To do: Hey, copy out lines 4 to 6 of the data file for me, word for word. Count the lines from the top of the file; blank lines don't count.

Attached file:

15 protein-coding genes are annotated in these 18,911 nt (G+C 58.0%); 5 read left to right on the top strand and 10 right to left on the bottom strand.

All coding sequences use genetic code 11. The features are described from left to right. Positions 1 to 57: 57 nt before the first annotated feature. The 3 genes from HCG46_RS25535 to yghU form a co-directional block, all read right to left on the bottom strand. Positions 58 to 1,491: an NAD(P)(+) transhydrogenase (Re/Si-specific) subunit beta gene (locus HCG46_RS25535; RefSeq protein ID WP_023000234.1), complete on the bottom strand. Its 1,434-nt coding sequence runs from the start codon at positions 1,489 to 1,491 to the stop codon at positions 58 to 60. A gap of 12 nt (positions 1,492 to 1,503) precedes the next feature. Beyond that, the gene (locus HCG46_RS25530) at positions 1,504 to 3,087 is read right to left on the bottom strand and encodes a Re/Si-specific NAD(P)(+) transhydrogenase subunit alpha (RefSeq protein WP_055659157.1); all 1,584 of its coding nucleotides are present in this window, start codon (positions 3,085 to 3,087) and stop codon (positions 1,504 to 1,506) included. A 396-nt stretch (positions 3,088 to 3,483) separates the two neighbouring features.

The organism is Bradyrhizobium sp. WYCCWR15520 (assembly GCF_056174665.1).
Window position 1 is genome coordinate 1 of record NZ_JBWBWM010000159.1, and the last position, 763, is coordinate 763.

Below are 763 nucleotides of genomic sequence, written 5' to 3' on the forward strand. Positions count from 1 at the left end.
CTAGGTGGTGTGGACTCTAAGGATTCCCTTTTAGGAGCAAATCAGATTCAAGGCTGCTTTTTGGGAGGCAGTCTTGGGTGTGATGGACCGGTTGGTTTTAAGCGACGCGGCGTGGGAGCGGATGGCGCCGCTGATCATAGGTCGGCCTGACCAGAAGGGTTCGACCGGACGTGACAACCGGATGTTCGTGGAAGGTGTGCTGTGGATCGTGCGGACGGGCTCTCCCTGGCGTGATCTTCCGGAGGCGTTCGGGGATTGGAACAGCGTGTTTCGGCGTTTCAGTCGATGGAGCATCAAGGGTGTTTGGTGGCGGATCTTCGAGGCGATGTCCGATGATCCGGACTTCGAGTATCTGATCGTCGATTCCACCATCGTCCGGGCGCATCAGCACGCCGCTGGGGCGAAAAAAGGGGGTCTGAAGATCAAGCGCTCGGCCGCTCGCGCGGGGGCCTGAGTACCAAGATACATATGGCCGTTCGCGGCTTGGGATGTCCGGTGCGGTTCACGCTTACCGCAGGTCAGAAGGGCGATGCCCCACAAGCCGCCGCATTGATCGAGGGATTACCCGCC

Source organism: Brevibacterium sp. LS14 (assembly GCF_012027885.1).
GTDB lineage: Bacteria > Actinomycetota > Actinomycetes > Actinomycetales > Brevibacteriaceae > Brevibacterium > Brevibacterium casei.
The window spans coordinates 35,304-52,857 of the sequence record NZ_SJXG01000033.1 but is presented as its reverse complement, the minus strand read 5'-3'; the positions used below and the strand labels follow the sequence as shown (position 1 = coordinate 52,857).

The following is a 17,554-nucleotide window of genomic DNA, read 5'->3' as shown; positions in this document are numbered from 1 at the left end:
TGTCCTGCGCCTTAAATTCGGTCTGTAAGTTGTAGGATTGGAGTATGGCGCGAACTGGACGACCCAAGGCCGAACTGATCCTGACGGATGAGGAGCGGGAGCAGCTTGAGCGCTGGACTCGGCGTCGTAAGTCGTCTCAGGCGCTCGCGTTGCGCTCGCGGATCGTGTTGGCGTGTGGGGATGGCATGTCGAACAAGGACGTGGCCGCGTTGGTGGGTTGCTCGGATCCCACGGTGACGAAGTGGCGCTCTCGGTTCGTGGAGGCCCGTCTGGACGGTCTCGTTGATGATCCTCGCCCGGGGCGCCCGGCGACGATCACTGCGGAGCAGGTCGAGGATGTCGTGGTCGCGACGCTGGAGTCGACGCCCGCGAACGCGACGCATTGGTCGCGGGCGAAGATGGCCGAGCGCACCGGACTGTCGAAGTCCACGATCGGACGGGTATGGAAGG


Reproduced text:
Window position 1 is genome coordinate 1 of record NZ_JBWBWM010000159.1, and the last position, 763, is coordinate 763.

Below are 763 nucleotides of genomic sequence, written 5' to 3' on the forward strand. Positions count from 1 at the left end.
CTAGGTGGTGTGGACTCTAAGGATTCCCTTTTAGGAGCAAATCAGATTCAAGGCTGCTTTTTGGGAGGCAGTCTTGGGTGTGATGGACCGGTTGGTTTTAAGCGACGCGGCGTGGGAGCGGATGGCGCCGCTGATCATAGGTCGGCCTGACCAGAAGGGTTCGACCGGACGTGACAACCGGATGTTCGTGGAAGGTGTGCTGTGGATCGTGCGGACGGGCTCTCCCTGGCGTGATCTTCCGGAGGCGTTCGGGGATTGGAACAGCGTGTTTCGGCGTTTCAGTCGATGGAGCATCAAGGGTGTTTGGTGGCGGATCTTCGAGGCGATGTCCGATGATCCGGACTTCGAGTATCTGATCGTCGATTCCACCATCGTCCGGGCGCATCAGCACGCCGCTGGGGCGAAAAAAGGGGGTCTGAAGATCAAGCGCTCGGCCGCTCGCGCGGGGGCCTGAGTACCAAGATACATATGGCCGTTCGCGGCTTGGGATGTCCGGTGCGGTTCACGCTTACCGCAGGTCAGAAGGGCGATGCCCCACAAGCCGCCGCATTGATCGAGGGATTACCCGCC